CONFERENCES

NCC Summer Ministries Make an Impact

Conferences Northern California NCC Summer Ministries Make an Impact

By Julie Lorenz and Laurie Trujillo

Northern California Conference summer ministries looked very different this year, but the Holy Spirit continued to use them to touch hearts and impact lives.

Summer on the Run
Beginning in the summer of 2018, the Summer on the Run team has taken its mobile day camp program to a number of churches and Redwood Camp Meeting, but this year they faced a whole new challenge. “Our mission was to provide the best camp experience we could from a distance and to broadcast the fun, energy, and excitement that we would bring in person,” said team member Samuel D’Autruche, Pacific Union College senior.
The group created 15 videos and released three per week on their Facebook page and YouTube channel, “Summer on the Run.” The videos feature the best parts of day camp—music, crafts, nature, skits, and spiritual lessons. Each episode has a theme such as bullying, anxiety, or equality. By early August, the Summer on the Run videos had been viewed more than 1,300 times.
Youth Director Eddie Heinrich and the team created the videos over the course of six weeks while they sheltered in place together at Chico Oaks Adventist School and the Chico church. The group included nine high school and college students, as well as Heinrich’s wife, Tammy; Lodi Academy chaplain and Bible teacher Janeen Little; and several family members.
Although they didn’t have previous experience producing videos, the team quickly learned new skills as they wrote scripts, built sets, filmed, and edited. “When they realized we couldn’t do the ministry we’d been planning, they wouldn’t give up,” said Heinrich. “You couldn’t ask for a better group of young people.”

Redwood Camp Meeting
Redwood virtual camp meetingWhile they missed gathering under the trees by the Eel River, many longtime Redwood campers received a blessing from virtual Redwood Camp Meeting.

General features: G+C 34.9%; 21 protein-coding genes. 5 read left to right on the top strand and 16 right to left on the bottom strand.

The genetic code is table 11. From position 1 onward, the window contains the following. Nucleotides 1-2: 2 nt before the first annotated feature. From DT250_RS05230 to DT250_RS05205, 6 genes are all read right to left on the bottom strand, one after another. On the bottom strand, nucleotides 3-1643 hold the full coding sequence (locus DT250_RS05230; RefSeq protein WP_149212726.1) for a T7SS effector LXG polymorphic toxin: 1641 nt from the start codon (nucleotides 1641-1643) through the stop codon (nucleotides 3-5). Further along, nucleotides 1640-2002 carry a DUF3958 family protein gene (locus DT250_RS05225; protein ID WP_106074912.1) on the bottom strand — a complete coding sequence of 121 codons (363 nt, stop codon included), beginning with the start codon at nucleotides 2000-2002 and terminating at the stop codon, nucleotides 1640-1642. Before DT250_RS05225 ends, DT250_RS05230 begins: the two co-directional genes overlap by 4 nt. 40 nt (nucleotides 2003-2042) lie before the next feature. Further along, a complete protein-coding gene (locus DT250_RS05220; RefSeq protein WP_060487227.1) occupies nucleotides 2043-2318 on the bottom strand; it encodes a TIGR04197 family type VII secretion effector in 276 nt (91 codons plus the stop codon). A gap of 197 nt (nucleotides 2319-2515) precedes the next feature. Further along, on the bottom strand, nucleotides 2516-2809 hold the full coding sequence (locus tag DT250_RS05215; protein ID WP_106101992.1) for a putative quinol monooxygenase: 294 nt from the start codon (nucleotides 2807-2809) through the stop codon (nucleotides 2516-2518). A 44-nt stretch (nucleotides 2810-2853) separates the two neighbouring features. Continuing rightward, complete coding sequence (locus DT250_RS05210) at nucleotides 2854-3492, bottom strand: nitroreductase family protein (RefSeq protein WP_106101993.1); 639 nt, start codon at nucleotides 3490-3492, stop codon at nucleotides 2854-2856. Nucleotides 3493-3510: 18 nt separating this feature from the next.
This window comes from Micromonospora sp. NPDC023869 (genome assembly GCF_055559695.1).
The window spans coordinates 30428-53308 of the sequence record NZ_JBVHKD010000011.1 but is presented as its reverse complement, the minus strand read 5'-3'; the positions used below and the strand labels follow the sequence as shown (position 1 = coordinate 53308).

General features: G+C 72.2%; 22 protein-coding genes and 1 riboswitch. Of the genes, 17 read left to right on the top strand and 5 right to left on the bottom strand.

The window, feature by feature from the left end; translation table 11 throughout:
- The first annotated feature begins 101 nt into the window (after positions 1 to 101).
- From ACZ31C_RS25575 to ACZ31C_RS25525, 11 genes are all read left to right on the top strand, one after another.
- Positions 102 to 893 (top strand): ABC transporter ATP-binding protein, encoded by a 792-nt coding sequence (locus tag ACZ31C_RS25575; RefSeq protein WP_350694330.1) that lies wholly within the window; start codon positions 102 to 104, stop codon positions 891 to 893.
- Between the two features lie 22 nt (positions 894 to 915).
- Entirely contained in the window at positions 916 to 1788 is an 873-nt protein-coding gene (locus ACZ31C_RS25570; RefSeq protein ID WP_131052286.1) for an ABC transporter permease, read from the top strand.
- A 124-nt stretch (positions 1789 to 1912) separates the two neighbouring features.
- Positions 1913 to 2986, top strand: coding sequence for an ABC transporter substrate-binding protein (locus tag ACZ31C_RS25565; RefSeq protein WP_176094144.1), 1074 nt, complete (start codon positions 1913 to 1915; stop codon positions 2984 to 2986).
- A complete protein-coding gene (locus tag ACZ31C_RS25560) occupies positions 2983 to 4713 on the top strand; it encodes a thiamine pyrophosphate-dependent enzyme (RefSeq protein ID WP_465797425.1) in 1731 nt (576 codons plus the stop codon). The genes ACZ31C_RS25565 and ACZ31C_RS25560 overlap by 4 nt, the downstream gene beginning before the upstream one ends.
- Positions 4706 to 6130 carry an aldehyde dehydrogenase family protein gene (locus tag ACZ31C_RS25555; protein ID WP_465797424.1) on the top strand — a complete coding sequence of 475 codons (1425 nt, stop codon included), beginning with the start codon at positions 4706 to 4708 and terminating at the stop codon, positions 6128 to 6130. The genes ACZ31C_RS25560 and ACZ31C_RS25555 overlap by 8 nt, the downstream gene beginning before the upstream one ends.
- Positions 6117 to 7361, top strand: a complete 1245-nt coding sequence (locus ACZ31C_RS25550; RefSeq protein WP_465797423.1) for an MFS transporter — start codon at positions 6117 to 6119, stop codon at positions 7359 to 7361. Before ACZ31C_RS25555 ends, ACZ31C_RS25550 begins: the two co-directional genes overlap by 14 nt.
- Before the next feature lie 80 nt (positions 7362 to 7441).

The 44 videos on the YouTube channel, “Redwood Area Campmeeting,” were viewed 4,000 times during the first weekend they were posted. “The videos gave people a way to feel that they were still part of the Redwood family,” said Harry Salvini, Redwood Area Camp director. “People were so grateful for the connection. We received emotional calls, emails, and messages on Facebook.”
Arcata McKinleyville church member Betty Newman summed up the feelings of many. “We missed everything about camp meeting, but we surely appreciated the virtual camp meeting!” she wrote.
Created specifically for Redwood, the videos include sermons from Faith For Today Speaker/Director Roy Ice, NCC President Marc Woodson, Pacific Union Conference President Ricardo Graham, Pacific Union College church Senior Pastor Chanda Nunes, Oakland Spanish church Pastor Luis Manrique (in Spanish), and a number of others.
Other highlights include a cooking demonstration, music from the Pacific Union College worship team, nature talks, kids’ programs, and more. “We were blown away by the response as almost every division and speaker we asked created a video,” said Salvini.
He and Montell Snyder, head of Redwood communications, each worked for more than 100 hours to edit and post the videos. “Although we had moments of frustration, it was a lot of fun,” said Salvini.